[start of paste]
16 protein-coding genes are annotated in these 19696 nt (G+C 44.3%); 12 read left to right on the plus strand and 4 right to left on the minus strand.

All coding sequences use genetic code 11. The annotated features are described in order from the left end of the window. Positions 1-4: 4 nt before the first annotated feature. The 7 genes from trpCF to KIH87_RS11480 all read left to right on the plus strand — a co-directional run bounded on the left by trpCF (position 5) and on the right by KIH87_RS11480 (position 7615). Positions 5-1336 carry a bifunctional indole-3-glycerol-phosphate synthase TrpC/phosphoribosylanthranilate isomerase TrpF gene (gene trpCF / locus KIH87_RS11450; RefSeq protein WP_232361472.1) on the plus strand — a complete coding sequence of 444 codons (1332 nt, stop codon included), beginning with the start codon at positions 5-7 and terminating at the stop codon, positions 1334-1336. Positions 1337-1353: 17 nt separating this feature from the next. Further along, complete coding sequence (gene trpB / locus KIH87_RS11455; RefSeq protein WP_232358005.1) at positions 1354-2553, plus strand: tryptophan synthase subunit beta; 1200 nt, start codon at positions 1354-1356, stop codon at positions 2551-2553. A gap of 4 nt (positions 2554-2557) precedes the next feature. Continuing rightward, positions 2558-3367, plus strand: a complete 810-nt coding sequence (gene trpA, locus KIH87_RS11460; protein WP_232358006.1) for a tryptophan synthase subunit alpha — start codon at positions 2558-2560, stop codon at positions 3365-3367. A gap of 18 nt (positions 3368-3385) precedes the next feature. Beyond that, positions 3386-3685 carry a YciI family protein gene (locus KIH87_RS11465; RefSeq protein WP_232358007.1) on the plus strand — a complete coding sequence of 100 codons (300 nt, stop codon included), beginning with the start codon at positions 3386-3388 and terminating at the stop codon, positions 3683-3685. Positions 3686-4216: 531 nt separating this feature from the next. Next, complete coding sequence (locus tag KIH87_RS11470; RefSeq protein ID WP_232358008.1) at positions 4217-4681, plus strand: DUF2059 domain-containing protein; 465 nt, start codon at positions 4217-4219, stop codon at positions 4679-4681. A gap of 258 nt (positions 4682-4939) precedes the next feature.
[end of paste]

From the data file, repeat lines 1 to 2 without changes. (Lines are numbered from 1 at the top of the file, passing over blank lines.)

16 protein-coding genes are annotated in these 19696 nt (G+C 44.3%); 12 read left to right on the plus strand and 4 right to left on the minus strand.

All coding sequences use genetic code 11. The annotated features are described in order from the left end of the window. Positions 1-4: 4 nt before the first annotated feature. The 7 genes from trpCF to KIH87_RS11480 all read left to right on the plus strand — a co-directional run bounded on the left by trpCF (position 5) and on the right by KIH87_RS11480 (position 7615). Positions 5-1336 carry a bifunctional indole-3-glycerol-phosphate synthase TrpC/phosphoribosylanthranilate isomerase TrpF gene (gene trpCF / locus KIH87_RS11450; RefSeq protein WP_232361472.1) on the plus strand — a complete coding sequence of 444 codons (1332 nt, stop codon included), beginning with the start codon at positions 5-7 and terminating at the stop codon, positions 1334-1336. Positions 1337-1353: 17 nt separating this feature from the next. Further along, complete coding sequence (gene trpB / locus KIH87_RS11455; RefSeq protein WP_232358005.1) at positions 1354-2553, plus strand: tryptophan synthase subunit beta; 1200 nt, start codon at positions 1354-1356, stop codon at positions 2551-2553. A gap of 4 nt (positions 2554-2557) precedes the next feature. Continuing rightward, positions 2558-3367, plus strand: a complete 810-nt coding sequence (gene trpA, locus KIH87_RS11460; protein WP_232358006.1) for a tryptophan synthase subunit alpha — start codon at positions 2558-2560, stop codon at positions 3365-3367. A gap of 18 nt (positions 3368-3385) precedes the next feature. Beyond that, positions 3386-3685 carry a YciI family protein gene (locus KIH87_RS11465; RefSeq protein WP_232358007.1) on the plus strand — a complete coding sequence of 100 codons (300 nt, stop codon included), beginning with the start codon at positions 3386-3388 and terminating at the stop codon, positions 3683-3685. Positions 3686-4216: 531 nt separating this feature from the next. Next, complete coding sequence (locus tag KIH87_RS11470; RefSeq protein ID WP_232358008.1) at positions 4217-4681, plus strand: DUF2059 domain-containing protein; 465 nt, start codon at positions 4217-4219, stop codon at positions 4679-4681. A gap of 258 nt (positions 4682-4939) precedes the next feature.